(courtesy of Digital Look - click to enlarge)
Some newer entrants to the world of stocks & shares may have been lulled into a false sense of security over the past couple of years as the markets have been broadly rising and the wider economic news has been more positive. However, all investors know (or should know) that investments will rise and fall.
Anxiety can lead to uncertainty - as a species we are not very well equipped to deal with uncertainty, so I believe perhaps one solution to the problem of coming to terms with market volatility is to approach investing from a position of absolute certainty - markets will go up… and then go down. The other certainty is that no matter how far the markets fall, and then fall some more, in the long run they always bounce back.
The Income Investor
For me, the main reason for investing my money on the stockmarket is to secure a better inflation-proofed income than I could get from bonds and cash deposits. I don’t particularly relish market volatility but I am learning to take it in my stride a bit better than I did in the earlier years of my investing career.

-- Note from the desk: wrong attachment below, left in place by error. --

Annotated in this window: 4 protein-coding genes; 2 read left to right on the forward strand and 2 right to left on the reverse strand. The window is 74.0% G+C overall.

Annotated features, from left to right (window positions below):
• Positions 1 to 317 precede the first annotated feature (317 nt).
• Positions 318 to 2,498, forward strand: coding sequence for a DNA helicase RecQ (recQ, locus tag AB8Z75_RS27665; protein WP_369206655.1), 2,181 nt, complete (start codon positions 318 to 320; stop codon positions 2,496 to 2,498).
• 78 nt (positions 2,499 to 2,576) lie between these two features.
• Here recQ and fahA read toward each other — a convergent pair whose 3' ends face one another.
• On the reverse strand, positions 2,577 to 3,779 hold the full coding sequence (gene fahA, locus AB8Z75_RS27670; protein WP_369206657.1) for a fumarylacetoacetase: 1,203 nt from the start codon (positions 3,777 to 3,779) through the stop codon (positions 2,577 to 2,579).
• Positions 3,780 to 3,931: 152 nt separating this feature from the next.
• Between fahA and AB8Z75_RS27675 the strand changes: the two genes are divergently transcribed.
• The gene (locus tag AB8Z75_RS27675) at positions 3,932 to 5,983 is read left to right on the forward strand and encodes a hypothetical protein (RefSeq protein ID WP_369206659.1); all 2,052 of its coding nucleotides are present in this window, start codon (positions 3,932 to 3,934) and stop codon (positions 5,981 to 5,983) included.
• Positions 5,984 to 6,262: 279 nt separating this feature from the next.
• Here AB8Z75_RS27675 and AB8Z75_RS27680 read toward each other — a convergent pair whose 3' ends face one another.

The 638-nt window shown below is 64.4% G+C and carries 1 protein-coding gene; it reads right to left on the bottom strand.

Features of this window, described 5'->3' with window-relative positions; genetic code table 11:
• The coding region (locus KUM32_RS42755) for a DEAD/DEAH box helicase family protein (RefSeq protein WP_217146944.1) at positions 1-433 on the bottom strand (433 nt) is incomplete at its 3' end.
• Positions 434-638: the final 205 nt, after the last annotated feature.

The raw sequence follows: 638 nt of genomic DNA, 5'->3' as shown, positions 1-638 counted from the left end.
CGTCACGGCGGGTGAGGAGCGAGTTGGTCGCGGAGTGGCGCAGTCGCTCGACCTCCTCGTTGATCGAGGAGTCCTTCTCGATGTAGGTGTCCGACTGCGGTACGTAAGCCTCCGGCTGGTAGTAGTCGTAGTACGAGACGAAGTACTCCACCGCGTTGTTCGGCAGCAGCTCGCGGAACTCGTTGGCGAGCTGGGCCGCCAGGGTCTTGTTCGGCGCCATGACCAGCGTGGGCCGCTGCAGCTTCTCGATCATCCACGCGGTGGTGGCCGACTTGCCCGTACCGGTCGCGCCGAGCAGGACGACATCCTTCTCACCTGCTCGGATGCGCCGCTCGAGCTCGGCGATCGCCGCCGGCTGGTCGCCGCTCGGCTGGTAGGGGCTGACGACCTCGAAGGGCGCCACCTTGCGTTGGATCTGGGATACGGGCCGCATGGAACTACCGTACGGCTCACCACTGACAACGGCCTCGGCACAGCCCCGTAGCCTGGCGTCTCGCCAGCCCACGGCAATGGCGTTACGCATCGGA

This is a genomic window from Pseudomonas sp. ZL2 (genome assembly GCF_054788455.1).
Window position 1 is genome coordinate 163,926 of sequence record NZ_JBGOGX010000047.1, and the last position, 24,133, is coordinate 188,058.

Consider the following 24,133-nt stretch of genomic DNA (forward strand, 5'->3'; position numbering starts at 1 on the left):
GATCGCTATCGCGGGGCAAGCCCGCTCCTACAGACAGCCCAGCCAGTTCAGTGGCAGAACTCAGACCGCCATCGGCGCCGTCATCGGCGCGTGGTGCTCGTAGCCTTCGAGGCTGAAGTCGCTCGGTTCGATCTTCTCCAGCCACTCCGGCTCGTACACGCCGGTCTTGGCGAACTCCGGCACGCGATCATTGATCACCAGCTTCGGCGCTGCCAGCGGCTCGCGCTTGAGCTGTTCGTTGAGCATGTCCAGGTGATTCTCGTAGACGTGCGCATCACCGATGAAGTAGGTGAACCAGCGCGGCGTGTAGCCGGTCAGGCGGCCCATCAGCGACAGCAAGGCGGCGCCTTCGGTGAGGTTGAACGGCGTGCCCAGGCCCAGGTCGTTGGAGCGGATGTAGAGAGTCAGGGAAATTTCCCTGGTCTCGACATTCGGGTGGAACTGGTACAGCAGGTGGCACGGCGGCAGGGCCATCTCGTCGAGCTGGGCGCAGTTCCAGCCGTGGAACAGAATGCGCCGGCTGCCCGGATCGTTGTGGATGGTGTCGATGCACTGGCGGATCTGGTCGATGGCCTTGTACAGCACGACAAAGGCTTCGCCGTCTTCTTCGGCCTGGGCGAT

For the day trader, share price/market volatility is where the action is and where quick profits are to be made (or lost!). For the income investor, falling markets will provide opportunities to secure a better yield but in general, so long as the dividends keep rolling in on a reasonably predictable basis and so long as those dividends keep increasing year-on-year a little ahead of inflation, I am happy.
The prices on my individual shares and investment trusts have mostly fallen by around 10% or so on average in recent weeks - some shares will have lost more than this, Hargreaves Lansdown, DS Smith for example. However, it looks as if my like-for-like projected dividend income for this year will have increased by around 8% compared to 2013. Of course, the current market volatility may continue for some time but at some point, maybe later this month/year, or sometime next year, the markets will bounce back and normal service will be resumed.
Some media commentators equate volatility with risk. I think this is confusing two separate issues and tend to agree with Warren Buffett when he said “Risk comes from not knowing what you are doing”. This is not the same as the inevitable rise and fall of markets and share prices - it is what they do just as night follows day.
I read a piece in the Telegraph last week which ended with the words “Short-term volatility is the price that stock market investors pay for long-term out performance”. Not sure where the original quote comes from but just about sums it up for me.
Take it easy this weekend!